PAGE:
5. Hydrilla is invasive also as is quite a few other wetland/riverine vegetative plants these days but if they improve the water quality (like Hydrilla) does or slow down the runoff (like bamboo) will then we have to ask ourselves just what we are willing to do (and not do) to bring these suburban and urban streams back.

    the big dual threat is runoff volume – and the things that are in the runoff which nowdays in urban/suburban areas can be pretty bad. This stuff lies on the land until a pretty good storm comes through and then it gets flushed into these streams and the damage is dual – higher runoff than the stream pad has grown to accommodate, which then suffers damage to the green “infrastructure” and then the water quality of the runoff also.

    50 yards is commendable on one hand but 50 yard also shows you the real magnitude of the problem if you are looking at a stream that is 1, 2, 3, 5 miles long.

    winter/spring is the time to do it. Summer is a poison ivy and snake world and to be perfectly honest … sometimes the water itself is not safe to come in contact with – it all depends what is being washed from it’s watershed.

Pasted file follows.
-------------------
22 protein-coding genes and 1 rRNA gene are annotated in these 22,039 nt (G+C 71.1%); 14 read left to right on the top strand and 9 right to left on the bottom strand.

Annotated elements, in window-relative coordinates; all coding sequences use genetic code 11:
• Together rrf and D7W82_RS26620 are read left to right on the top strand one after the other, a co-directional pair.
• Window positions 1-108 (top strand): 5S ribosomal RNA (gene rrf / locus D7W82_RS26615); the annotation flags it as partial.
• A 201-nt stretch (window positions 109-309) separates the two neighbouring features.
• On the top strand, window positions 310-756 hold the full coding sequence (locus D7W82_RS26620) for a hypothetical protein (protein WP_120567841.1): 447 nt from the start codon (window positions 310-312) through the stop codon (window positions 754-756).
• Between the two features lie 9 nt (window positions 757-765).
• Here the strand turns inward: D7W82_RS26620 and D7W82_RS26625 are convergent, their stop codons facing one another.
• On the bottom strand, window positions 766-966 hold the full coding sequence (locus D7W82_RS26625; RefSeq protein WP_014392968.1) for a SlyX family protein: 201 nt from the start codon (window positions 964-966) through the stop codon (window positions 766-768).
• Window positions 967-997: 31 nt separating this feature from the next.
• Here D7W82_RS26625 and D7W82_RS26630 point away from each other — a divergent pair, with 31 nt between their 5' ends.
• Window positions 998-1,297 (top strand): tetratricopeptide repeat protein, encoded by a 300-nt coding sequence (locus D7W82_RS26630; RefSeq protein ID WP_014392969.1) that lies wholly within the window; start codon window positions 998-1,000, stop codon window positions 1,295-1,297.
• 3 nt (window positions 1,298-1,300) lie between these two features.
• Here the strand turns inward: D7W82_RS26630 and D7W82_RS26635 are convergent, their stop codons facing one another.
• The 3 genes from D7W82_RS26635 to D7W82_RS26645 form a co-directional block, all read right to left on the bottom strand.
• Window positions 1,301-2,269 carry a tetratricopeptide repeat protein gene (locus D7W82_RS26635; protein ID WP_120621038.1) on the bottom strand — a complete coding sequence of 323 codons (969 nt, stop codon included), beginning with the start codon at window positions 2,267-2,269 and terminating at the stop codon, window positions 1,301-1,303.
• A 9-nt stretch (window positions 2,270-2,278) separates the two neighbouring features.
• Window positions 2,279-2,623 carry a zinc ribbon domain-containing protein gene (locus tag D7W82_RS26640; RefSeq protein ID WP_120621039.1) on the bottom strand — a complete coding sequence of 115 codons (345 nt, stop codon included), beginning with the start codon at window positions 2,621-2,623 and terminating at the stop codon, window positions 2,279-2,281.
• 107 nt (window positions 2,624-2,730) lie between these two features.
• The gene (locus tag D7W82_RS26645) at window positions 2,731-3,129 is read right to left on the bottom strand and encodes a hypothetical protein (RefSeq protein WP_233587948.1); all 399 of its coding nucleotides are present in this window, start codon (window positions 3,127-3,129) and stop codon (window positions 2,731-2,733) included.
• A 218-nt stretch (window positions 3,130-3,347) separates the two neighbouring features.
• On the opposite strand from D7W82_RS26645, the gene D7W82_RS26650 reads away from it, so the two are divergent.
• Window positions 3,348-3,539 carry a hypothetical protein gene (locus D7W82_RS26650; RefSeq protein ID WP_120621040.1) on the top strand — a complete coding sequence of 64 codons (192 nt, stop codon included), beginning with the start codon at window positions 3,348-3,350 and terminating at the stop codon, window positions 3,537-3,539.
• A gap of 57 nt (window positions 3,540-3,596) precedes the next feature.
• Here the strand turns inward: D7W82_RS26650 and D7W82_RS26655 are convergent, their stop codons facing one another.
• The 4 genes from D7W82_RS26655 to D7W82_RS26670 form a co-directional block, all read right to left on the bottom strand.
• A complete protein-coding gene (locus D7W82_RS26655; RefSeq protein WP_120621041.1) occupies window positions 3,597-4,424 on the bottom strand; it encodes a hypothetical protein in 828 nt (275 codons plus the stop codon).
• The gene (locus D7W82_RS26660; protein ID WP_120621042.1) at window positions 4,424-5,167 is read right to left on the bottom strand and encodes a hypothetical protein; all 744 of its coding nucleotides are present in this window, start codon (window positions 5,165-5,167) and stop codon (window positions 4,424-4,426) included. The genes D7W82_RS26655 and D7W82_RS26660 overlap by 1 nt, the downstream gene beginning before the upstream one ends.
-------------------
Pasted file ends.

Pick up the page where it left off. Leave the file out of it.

you can, by the way, find out the critter health of the stream by doing a “benthic survey” that will tell you what critters still survive and how robust they are.

    I have found the whole experience to be a downer… because usually unless there is a heroic effort by many people – it don’t get much better and often just slowly gets worse and more land is developed.

    it’s a frustration to me because each one of these streams tells the tale of what is happening to the Bay and more and more the tale is about storm water and less and less about sewage runoff.

    and storm water is our Achilles heel because it seems not such a threat to many people … and hard to convince them that it is…

    one of the awful things you will see as a paddler of the rivers is what happens to the side streams when it rains… the river itself starts off clear but soon the side streams are “bleeding” and then the whole river is…

    Most of us take these things for granted as we drive our cars over bridges over the streams and rivers.